Once the correct Skype for Business licenses have been applied, the device will start to work and function as a Teams Meeting device as well.  This process will work at the time of writing, but it may need to be reviewed at a future time, when Skype for Business Online becomes more engrained into Microsoft Teams. At this point, the licensing steps may need to include Microsoft Teams, however at the moment the advice within Microsoft best practice is to assign the Skype for Business Online (Plan 2) Licenses as outlined above.

Is your company on the Microsoft Teams bandwagon yet? ‘How to get your team ‘on Teams’ outlines a practical approach to adoption and Teams management.

About the Author

Jason Wynn

Microsoft is hard-wired into Jason’s DNA - Jason Wynn is a Principal Tech Strategist at Content + Cloud in the United Kingdom. He is an Office Apps & Services MVP with nearly two decades of experience with Microsoft Intelligent Communications including Skype for Business, Microsoft Teams, and Office 365. In addition to his day job, Jason also runs Microsoft Cloud User Group in London and Birmingham, the annual Evolve Conference, a successful blog, and co-host of All About 365 Podcast. He loves sharing his knowledge with those inside the industry and covering anyone who hasn’t already seen the light.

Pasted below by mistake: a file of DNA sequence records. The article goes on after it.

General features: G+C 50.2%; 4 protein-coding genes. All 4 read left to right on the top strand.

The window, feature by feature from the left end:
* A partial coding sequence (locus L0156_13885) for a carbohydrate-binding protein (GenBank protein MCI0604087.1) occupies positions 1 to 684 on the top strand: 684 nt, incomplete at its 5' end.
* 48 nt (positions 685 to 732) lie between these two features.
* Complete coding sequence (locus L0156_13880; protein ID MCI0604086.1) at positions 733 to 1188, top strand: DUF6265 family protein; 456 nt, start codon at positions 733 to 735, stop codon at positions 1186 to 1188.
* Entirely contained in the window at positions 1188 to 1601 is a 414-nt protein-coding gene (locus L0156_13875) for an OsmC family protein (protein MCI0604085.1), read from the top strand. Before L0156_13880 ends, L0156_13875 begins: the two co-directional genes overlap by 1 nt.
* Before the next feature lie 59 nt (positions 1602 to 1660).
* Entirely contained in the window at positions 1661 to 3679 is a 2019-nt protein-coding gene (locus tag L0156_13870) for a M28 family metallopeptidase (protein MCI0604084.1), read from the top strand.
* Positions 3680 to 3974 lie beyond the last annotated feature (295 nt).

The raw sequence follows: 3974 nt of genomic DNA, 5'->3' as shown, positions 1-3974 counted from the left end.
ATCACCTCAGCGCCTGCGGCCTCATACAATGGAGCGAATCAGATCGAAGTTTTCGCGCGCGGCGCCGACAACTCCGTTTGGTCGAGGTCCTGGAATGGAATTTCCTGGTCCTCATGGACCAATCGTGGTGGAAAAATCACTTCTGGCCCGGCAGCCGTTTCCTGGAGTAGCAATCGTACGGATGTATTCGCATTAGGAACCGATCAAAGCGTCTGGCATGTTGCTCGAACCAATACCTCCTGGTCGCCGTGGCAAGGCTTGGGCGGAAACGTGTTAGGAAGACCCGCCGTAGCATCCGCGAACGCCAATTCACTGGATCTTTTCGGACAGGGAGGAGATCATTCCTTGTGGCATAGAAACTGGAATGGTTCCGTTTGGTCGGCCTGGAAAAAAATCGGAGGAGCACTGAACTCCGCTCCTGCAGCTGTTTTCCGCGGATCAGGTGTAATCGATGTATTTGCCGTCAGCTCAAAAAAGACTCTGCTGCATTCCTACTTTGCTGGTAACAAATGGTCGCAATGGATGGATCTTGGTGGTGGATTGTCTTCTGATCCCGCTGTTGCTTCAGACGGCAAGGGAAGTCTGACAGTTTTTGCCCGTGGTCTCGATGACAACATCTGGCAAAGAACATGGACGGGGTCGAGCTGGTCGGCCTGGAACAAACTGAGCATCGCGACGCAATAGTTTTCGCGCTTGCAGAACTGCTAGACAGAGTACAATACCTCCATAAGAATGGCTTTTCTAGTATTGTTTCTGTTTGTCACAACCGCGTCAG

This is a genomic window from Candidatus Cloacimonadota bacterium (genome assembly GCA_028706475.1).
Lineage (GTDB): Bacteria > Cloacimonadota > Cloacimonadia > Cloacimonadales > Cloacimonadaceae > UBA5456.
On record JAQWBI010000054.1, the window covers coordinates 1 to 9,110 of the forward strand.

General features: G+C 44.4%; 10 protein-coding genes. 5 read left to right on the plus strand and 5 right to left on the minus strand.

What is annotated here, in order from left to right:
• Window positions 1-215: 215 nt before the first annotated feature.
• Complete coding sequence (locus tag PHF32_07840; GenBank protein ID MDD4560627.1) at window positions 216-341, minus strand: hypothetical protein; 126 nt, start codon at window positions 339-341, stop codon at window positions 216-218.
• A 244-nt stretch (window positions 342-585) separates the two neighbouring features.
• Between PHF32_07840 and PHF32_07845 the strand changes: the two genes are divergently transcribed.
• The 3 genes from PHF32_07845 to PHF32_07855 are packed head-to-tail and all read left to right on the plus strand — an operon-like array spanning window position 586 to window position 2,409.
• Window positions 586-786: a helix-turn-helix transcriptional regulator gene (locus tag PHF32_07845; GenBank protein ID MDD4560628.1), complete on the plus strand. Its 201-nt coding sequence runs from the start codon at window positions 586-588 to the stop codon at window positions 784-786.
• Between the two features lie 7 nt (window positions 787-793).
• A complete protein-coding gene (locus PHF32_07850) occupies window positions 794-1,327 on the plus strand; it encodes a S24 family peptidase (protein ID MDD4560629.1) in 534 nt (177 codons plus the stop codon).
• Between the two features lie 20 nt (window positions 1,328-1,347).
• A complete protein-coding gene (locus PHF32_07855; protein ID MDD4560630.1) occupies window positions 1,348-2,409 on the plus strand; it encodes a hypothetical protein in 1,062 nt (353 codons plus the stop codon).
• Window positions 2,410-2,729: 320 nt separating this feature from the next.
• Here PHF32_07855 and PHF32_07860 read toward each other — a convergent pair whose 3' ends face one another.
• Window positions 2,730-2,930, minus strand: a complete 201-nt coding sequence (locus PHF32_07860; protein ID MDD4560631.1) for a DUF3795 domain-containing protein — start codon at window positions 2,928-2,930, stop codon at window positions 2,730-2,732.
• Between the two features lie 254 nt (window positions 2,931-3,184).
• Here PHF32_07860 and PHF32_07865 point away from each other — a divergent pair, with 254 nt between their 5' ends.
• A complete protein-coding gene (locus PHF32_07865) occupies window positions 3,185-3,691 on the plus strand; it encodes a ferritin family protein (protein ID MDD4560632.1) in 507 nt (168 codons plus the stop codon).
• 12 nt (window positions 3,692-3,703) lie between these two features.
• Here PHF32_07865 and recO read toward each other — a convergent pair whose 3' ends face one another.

1. Mark R

    We are in the midst of transition from on premises Skype for Business to Teams only. I’ve moved (homed) my meeting rooms to O365 and everything still works however we are still in Hybrid S4B mode. Ultimately we intend to decommission S4B on prem and go all teams. How can I migrate my existing S4B rooms (with only Polycom Trio 8800 phones) to teams? Can I simply upgrade to Teams via cmd as if it is a regular user account? Please advise or write up a how to, I would greatly appreciate it, thanks!

  2. Chris Grist

    Done all this – signed in to Teams as the Meeting Room and nothing seems different.

  3. Tom Baldwin

    Great blog Jason. Simplifies the solution for the non Techies amongst us.

  4. Graham Walsh

    Why not just assign a Meeting Room license, that covers everything 🙂

  5. Ugur

    Great job mate..very detailed 😉

  6. Tim Ravn Lauridsen


    Thanks. But is it possible to force every meeting in this setup to be a Teams meeting also if the user forgot to do it?